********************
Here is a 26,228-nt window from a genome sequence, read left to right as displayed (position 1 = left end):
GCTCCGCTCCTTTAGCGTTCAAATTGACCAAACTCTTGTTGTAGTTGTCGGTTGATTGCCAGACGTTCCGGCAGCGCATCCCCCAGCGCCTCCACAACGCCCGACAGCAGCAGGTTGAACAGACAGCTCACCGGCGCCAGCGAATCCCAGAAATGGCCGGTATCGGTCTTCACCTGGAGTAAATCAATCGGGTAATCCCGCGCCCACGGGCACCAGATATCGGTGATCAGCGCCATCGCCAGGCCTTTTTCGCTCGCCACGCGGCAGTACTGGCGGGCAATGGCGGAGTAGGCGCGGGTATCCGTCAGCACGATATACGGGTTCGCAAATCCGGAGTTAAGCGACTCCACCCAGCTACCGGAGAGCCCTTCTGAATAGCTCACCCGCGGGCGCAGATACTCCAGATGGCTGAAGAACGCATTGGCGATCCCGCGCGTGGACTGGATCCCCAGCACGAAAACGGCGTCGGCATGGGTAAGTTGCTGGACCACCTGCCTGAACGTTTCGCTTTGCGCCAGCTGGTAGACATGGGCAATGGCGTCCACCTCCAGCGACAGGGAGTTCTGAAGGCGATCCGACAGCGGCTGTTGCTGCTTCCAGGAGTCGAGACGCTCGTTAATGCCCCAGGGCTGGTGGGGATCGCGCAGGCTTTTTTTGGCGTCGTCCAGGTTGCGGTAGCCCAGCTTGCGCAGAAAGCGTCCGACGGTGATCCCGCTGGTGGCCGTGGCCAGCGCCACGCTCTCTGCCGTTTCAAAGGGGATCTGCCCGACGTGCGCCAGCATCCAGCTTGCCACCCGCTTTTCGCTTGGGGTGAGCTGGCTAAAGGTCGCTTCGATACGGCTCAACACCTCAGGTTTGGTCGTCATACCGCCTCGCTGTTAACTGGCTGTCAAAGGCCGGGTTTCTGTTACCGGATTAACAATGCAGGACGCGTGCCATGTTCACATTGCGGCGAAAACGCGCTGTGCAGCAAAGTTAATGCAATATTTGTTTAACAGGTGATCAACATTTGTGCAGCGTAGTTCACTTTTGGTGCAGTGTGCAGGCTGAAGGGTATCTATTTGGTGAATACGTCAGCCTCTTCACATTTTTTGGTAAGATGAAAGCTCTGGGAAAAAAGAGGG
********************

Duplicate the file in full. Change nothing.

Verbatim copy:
Here is a 26,228-nt window from a genome sequence, read left to right as displayed (position 1 = left end):
GCTCCGCTCCTTTAGCGTTCAAATTGACCAAACTCTTGTTGTAGTTGTCGGTTGATTGCCAGACGTTCCGGCAGCGCATCCCCCAGCGCCTCCACAACGCCCGACAGCAGCAGGTTGAACAGACAGCTCACCGGCGCCAGCGAATCCCAGAAATGGCCGGTATCGGTCTTCACCTGGAGTAAATCAATCGGGTAATCCCGCGCCCACGGGCACCAGATATCGGTGATCAGCGCCATCGCCAGGCCTTTTTCGCTCGCCACGCGGCAGTACTGGCGGGCAATGGCGGAGTAGGCGCGGGTATCCGTCAGCACGATATACGGGTTCGCAAATCCGGAGTTAAGCGACTCCACCCAGCTACCGGAGAGCCCTTCTGAATAGCTCACCCGCGGGCGCAGATACTCCAGATGGCTGAAGAACGCATTGGCGATCCCGCGCGTGGACTGGATCCCCAGCACGAAAACGGCGTCGGCATGGGTAAGTTGCTGGACCACCTGCCTGAACGTTTCGCTTTGCGCCAGCTGGTAGACATGGGCAATGGCGTCCACCTCCAGCGACAGGGAGTTCTGAAGGCGATCCGACAGCGGCTGTTGCTGCTTCCAGGAGTCGAGACGCTCGTTAATGCCCCAGGGCTGGTGGGGATCGCGCAGGCTTTTTTTGGCGTCGTCCAGGTTGCGGTAGCCCAGCTTGCGCAGAAAGCGTCCGACGGTGATCCCGCTGGTGGCCGTGGCCAGCGCCACGCTCTCTGCCGTTTCAAAGGGGATCTGCCCGACGTGCGCCAGCATCCAGCTTGCCACCCGCTTTTCGCTTGGGGTGAGCTGGCTAAAGGTCGCTTCGATACGGCTCAACACCTCAGGTTTGGTCGTCATACCGCCTCGCTGTTAACTGGCTGTCAAAGGCCGGGTTTCTGTTACCGGATTAACAATGCAGGACGCGTGCCATGTTCACATTGCGGCGAAAACGCGCTGTGCAGCAAAGTTAATGCAATATTTGTTTAACAGGTGATCAACATTTGTGCAGCGTAGTTCACTTTTGGTGCAGTGTGCAGGCTGAAGGGTATCTATTTGGTGAATACGTCAGCCTCTTCACATTTTTTGGTAAGATGAAAGCTCTGGGAAAAAAGAGGG